Boss Lady

Customer engagement strategies proven to drive results


As businesses, we’re encouraged to engage our customers. We have hundreds of platforms — from email managers to CRM software to social media — and analytical programs to measure our success, yet achieving customer engagement seems more complex than ever. We are often missing the answer to the crucial question of how to use these strategies to the best results.

Effective customer engagement attracts new customers to connect with you, builds your relationship with existing customers, and encourages people to tell others about you. It’s not about closing the sale but about achieving the crucial first or second steps.

Below are five proven strategies for customer engagement, but it’s not what was done that made these campaigns work, so much as how they were done. Those tips, gleaned from successful campaigns can help you achieve your goals.


Millionaire solopreneur Jeff Walker started his first business giving away stock advice via email newsletter. This was before the World Wide Web and its plethora of news, and people loved it — so much so, they gladly bought a subscription to his more detailed newsletter. Now, Walker has codified his process as the Product Launch Formula, which he says has helped launch 500 million dollars in products and businesses. How does he get new students? By offering a free four-part class on his method.

We all love free things, and most of us are also willing to give a little in return – a few moments of our time and an email address. Freebies, therefore, let you get your foot in the door without shoving your way in. They don’t have to cost you a lot, either. A downloadable tips sheet on something your target buyers are interested in will get you more mileage than a case of beer cozies bearing your logo.

Free trials are even better. If the trial runs out and you’ve done a reasonable job of meeting expectations (or better yet, wowed them), users will most likely pay to continue using it or for an upgraded version.

Tips to maximize engagement

  1. Offer something valuable to your target audience.
  2. Offer something high-quality. Like a movie trailer that includes some of the best lines, your freebie should impress your prospect. Just don’t give away all the good stuff. Think about how disappointing it is to see a film and realize two hours later, the two-minute trailer was better.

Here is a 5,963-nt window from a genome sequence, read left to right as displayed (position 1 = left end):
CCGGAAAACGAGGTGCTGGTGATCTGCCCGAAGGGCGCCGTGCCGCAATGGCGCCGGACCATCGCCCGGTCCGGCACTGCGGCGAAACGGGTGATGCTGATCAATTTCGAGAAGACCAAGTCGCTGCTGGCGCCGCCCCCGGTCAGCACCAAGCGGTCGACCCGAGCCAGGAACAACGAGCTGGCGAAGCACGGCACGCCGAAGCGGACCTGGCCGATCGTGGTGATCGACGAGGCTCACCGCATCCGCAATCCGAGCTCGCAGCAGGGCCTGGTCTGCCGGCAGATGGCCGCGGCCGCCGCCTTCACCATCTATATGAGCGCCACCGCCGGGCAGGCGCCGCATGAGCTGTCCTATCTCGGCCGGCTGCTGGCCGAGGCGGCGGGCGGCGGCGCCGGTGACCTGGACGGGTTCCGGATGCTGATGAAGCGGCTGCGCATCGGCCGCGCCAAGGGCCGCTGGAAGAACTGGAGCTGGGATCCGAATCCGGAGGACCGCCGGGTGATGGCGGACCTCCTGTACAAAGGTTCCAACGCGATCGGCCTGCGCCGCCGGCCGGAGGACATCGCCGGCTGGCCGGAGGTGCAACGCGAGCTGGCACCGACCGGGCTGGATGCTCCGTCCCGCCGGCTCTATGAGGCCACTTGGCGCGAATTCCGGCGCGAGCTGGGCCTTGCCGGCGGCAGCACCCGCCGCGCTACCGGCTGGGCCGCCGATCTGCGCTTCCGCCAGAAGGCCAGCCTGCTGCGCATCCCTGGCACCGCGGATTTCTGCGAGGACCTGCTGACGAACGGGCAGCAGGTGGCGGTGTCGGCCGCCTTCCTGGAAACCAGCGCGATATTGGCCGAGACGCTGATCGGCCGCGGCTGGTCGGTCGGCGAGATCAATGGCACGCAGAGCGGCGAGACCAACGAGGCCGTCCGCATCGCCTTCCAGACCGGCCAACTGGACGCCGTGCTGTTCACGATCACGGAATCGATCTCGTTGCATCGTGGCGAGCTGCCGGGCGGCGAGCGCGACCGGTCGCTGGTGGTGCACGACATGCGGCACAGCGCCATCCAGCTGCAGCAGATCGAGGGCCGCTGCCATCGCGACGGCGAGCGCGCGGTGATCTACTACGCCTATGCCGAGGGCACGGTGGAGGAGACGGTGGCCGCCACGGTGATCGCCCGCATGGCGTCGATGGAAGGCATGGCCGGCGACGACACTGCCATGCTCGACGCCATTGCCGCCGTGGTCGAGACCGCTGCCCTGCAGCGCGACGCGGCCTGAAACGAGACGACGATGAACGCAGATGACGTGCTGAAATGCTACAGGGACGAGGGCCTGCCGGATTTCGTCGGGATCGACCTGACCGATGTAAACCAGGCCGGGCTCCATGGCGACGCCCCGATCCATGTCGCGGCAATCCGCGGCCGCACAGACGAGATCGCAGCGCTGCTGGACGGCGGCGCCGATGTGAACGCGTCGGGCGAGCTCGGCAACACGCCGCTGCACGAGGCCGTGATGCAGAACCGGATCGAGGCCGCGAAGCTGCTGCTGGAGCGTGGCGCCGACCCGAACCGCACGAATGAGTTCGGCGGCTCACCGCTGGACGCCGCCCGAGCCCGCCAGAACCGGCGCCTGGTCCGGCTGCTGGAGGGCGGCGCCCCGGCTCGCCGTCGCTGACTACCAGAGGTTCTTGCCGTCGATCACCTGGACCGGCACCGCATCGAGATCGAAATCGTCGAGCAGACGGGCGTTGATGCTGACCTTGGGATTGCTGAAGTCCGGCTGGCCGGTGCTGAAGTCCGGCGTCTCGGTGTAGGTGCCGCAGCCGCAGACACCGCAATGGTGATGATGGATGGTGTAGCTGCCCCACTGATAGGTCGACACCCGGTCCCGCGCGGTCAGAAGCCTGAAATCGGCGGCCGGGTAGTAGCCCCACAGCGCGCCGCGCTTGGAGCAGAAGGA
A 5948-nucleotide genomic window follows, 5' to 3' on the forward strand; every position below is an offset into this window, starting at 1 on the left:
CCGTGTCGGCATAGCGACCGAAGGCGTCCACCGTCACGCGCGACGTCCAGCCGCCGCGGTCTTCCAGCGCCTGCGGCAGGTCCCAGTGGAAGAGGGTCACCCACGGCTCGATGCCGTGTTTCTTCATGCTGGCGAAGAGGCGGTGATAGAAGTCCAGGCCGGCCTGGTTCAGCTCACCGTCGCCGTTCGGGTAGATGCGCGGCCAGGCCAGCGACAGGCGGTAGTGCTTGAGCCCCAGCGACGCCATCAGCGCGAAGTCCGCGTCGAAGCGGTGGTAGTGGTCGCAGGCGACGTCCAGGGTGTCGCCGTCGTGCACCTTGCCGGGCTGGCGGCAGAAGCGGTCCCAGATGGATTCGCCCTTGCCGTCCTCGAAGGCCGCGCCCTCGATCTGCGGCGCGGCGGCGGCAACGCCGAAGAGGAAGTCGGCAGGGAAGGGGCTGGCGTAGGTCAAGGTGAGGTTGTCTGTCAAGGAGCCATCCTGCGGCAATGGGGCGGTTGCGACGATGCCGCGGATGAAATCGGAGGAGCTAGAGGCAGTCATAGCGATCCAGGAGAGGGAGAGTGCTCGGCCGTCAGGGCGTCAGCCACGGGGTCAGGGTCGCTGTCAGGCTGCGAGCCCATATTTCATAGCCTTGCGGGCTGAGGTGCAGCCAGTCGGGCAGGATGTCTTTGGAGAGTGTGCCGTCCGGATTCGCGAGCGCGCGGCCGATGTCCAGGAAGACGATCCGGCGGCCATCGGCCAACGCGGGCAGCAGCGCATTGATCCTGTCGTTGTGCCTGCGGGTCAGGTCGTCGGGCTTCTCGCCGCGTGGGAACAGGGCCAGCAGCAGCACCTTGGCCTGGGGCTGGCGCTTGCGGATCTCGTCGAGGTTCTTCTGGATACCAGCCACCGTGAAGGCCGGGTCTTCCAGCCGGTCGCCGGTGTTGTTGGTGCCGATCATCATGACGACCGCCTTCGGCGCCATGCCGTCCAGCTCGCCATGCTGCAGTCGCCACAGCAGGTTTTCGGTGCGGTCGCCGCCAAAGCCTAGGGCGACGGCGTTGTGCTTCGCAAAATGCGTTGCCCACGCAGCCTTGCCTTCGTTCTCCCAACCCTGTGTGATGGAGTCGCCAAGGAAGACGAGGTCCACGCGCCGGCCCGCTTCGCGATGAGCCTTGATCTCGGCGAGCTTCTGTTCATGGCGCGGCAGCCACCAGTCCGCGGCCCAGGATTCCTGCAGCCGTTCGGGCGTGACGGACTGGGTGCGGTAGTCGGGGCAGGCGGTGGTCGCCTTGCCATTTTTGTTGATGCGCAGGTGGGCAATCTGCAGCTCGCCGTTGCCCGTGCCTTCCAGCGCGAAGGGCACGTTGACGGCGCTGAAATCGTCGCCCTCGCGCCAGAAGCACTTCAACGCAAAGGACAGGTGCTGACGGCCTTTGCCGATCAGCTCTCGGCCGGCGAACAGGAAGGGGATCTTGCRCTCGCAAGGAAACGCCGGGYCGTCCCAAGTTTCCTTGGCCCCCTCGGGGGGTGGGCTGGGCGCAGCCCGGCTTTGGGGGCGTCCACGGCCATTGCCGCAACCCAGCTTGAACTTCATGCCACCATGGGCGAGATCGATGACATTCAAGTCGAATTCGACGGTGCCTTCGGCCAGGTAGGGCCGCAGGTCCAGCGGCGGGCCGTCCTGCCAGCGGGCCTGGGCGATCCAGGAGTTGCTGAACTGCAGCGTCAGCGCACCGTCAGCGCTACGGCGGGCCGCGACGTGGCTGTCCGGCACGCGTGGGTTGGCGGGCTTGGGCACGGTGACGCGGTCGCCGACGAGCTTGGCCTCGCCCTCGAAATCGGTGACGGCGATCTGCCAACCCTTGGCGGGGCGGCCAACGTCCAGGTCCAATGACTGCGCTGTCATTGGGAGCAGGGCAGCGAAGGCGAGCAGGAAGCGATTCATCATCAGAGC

3. Offer something people will tell their friends about. And make it easy to share. That terrific project management checklist you’ve shared with your previous and current clients will get more mileage if it’s in a downloadable format they can pass on to friends in the field – just add contact information or a link and a call to action.


No, not of you – put that phone down! – but of your customers enjoying your product. Selfie campaigns aren’t just for concerts or events. Done right, they engage your target audience in a relationship with your product – and share that relationship with their online friends.

This type of campaign isn’t about generating sales. In fact, a SurveyMonkey study showed only about 11% of people purchase a product because a company used a selfie campaign. (Another 15% “weren’t sure.” They may lack selfie-awareness.) Nonetheless, nearly 54% of those same survey takers thought selfie campaigns were effective to some degree. lists 14 of the most successful selfie campaigns of 2014. If you’re thinking about doing a selfie campaign, these are worth studying, particularly for approach. You’ll find that the best campaigns were about more than posting a photo.

Tips to maximize engagement

  1. Use actual selfies. Taking a photo of your business and calling it a selfie is just lame. You need actual people – whether your celeb spokesperson or a customer – taking photos of themselves. However, Photoshopped selfies, such as of your mascot, can work, if they are creative and done in good fun.
  2. Give it meaning. The SurveyMonkey study showed 80% of people take selfies for fun or to share a special moment. Another 6% take selfies to show off an outfit. (3.85% do it to be sexy, but if you go that route, keep it clean.) That’s why Pizza Hut’s campaign where people took selfies posing with a cardboard cutout of country singer Blake Shelton worked so well, while the Wheat Thins “selfie” contest where you took a photo in front of a large Wheat Thins box flopped.
  3. Creatively involve your product. Your product needs to be engaged in the action: people having fun at your location, using your product, or proudly showing the results of your product.